[show abstract][hide abstract] ABSTRACT: We performed a prospective cohort study to quantify the number of cases of patient-to-patient transmission of extended-spectrum beta-lactamase-producing Klebsiella species on perianal surveillance culture. Among 27 patients who acquired Klebsiella pneumoniae infection, 14 had infections (52%) that were due to patient-to-patient transmission, and 6 (22%) had a subsequent positive extended-spectrum beta-lactamase clinical culture results.
[show abstract][hide abstract] ABSTRACT: The use of antibiotics for animal growth promotion has been controversial because of the potential transfer of antibiotic resistance from animals to humans. Such transfer could have severe public health implications in that treatment failures could result. We have followed a risk assessment approach to evaluate policy options for the streptogramin-class of antibiotics: virginiamycin, an animal growth promoter, and quinupristin/dalfopristin, a antibiotic used in humans. Under the assumption that resistance transfer is possible, models project a wide range of outcomes depending mainly on the basic reproductive number (R(0)) that determines the potential for person-to-person transmission. Counter-intuitively, the benefits of a ban on virginiamycin were highest for intermediate values of R(0), and lower for extremely high or low values of R(0).
International Journal of Antimicrobial Agents 10/2004; 24(3):205-12. · 4.42 Impact Factor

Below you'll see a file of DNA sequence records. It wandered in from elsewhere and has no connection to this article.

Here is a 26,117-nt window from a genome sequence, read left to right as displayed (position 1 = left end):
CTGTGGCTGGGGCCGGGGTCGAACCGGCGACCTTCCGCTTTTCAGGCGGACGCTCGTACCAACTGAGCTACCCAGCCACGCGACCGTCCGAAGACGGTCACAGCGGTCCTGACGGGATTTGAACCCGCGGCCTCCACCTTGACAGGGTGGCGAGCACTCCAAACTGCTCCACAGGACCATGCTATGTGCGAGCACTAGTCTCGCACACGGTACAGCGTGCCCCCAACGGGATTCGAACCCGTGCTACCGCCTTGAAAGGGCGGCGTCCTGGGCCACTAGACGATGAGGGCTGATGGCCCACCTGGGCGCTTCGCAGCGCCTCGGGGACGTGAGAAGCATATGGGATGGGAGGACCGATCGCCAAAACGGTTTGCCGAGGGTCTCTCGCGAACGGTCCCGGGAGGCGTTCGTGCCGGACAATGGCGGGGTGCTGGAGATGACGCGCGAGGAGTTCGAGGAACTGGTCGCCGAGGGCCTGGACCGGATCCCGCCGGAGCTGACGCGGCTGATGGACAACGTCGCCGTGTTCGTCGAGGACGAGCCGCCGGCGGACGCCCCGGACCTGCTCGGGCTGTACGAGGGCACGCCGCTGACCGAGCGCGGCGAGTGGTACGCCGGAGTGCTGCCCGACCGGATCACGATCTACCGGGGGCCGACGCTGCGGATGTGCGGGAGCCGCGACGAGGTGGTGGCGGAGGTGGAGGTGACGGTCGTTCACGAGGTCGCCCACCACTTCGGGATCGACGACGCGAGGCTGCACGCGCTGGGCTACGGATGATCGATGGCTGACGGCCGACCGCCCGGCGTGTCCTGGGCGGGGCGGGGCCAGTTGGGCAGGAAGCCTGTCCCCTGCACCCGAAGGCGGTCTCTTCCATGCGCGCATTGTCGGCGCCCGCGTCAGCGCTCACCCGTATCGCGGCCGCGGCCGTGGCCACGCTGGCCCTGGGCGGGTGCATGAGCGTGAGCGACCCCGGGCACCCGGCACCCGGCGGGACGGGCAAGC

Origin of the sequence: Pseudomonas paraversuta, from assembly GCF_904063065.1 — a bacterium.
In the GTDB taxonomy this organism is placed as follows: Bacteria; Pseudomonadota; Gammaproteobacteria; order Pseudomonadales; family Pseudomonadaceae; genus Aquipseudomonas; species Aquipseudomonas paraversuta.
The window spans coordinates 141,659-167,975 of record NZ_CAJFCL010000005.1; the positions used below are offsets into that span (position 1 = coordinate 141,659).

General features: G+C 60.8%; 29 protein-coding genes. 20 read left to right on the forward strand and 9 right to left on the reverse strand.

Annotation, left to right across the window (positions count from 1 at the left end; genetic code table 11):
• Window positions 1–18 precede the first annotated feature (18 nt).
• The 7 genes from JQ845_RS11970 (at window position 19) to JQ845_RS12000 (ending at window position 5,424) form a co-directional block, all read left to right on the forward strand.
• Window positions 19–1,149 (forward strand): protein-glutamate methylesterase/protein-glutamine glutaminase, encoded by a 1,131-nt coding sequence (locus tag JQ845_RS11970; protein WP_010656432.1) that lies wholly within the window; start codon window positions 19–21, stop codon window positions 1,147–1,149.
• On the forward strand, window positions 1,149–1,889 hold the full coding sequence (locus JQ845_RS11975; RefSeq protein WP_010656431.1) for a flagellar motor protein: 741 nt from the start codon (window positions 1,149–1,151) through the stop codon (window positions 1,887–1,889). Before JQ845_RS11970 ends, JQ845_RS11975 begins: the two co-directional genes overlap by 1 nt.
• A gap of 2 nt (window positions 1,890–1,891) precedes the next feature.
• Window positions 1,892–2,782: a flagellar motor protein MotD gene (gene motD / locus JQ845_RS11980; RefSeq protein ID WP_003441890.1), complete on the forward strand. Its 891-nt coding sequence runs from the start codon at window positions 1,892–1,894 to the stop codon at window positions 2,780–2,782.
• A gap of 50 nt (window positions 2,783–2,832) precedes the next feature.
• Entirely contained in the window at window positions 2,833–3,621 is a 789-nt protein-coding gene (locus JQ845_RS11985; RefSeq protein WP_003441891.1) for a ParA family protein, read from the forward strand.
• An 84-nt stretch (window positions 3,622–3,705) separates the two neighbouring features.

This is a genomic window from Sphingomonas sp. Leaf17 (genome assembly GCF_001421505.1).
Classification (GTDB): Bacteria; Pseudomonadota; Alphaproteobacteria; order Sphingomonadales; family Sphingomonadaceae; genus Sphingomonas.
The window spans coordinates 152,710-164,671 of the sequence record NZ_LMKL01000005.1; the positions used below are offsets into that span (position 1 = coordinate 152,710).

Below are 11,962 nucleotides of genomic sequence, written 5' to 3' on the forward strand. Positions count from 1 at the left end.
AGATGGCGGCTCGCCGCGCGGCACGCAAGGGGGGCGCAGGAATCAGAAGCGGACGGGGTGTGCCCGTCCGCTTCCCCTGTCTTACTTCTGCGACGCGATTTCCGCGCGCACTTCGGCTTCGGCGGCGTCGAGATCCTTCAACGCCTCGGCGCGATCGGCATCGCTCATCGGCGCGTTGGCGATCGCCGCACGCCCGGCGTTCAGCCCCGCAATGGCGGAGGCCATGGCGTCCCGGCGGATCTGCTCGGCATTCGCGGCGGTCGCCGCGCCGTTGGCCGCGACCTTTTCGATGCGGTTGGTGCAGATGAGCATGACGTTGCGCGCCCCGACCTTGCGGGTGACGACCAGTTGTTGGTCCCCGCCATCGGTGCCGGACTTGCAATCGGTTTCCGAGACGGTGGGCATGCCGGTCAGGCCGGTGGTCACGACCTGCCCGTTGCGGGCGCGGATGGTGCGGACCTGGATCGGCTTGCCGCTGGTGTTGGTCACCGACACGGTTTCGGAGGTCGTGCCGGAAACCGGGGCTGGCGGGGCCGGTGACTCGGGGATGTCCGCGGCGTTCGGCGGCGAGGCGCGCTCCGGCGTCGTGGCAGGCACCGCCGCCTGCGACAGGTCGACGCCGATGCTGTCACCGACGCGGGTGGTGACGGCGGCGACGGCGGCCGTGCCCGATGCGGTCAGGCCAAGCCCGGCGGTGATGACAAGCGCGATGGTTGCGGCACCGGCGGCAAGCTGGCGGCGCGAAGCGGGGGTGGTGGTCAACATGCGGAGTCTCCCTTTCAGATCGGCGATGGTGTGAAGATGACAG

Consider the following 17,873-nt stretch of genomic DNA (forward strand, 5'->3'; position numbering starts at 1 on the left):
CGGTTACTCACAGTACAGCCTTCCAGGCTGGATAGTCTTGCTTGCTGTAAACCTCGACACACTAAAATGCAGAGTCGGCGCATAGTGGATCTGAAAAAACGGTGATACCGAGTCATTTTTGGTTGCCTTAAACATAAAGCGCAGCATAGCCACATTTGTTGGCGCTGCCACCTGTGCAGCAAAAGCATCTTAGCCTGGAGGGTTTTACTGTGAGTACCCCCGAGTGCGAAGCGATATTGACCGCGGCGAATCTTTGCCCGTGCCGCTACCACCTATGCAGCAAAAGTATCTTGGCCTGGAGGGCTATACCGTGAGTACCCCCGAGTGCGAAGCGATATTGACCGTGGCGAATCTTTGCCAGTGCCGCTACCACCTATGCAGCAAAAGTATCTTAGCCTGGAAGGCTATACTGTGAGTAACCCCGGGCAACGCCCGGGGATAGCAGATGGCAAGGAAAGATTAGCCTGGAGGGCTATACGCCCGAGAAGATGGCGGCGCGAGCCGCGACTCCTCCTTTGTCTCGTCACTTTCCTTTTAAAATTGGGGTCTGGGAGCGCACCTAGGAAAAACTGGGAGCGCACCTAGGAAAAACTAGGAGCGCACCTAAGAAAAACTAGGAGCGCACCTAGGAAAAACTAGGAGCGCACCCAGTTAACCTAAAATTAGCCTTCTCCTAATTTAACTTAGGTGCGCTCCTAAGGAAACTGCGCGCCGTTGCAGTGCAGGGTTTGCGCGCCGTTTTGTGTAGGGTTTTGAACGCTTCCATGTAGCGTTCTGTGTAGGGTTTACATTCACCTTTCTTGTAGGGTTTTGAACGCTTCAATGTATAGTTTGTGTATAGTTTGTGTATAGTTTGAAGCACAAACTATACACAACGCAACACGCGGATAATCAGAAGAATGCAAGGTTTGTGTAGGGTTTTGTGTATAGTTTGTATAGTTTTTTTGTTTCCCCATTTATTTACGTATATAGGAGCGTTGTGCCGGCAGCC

[show abstract][hide abstract] ABSTRACT: Risk factors for developing postoperative mediastinitis (POM) due to methicillin-resistant Staphylococcus aureus (MRSA) were analyzed in a case-case control study of patients who underwent median sternotomy during the period from 1994 through 2000. Three patient groups were studied. The first consisted of 64 patients with POM due to MRSA; the second consisted of 79 patients with POM due to methicillin-susceptible S. aureus (MSSA); and the third consisted of 80 uninfected control patients. In multivariable analysis, patients who were diabetic (adjusted OR, 2.86; 95% CI, 1.22-6.70), female (OR, 2.70; 95% CI, 1.25-5.88), and >70 years old (OR, 3.43; 95% CI, 1.53-7.71) were more likely to develop POM due to MRSA. In contrast, the only independent risk factor associated with POM due to MSSA was obesity (OR, 2.49; 95% CI, 1.25-4.96). Antimicrobial prophylaxis consisted primarily of cephalosporin antibiotics (administered to 97% of the patients). Changes in perioperative antimicrobial prophylaxis, in addition to other interventions, should be considered for prevention of POM due to MRSA in targeted, high-risk populations.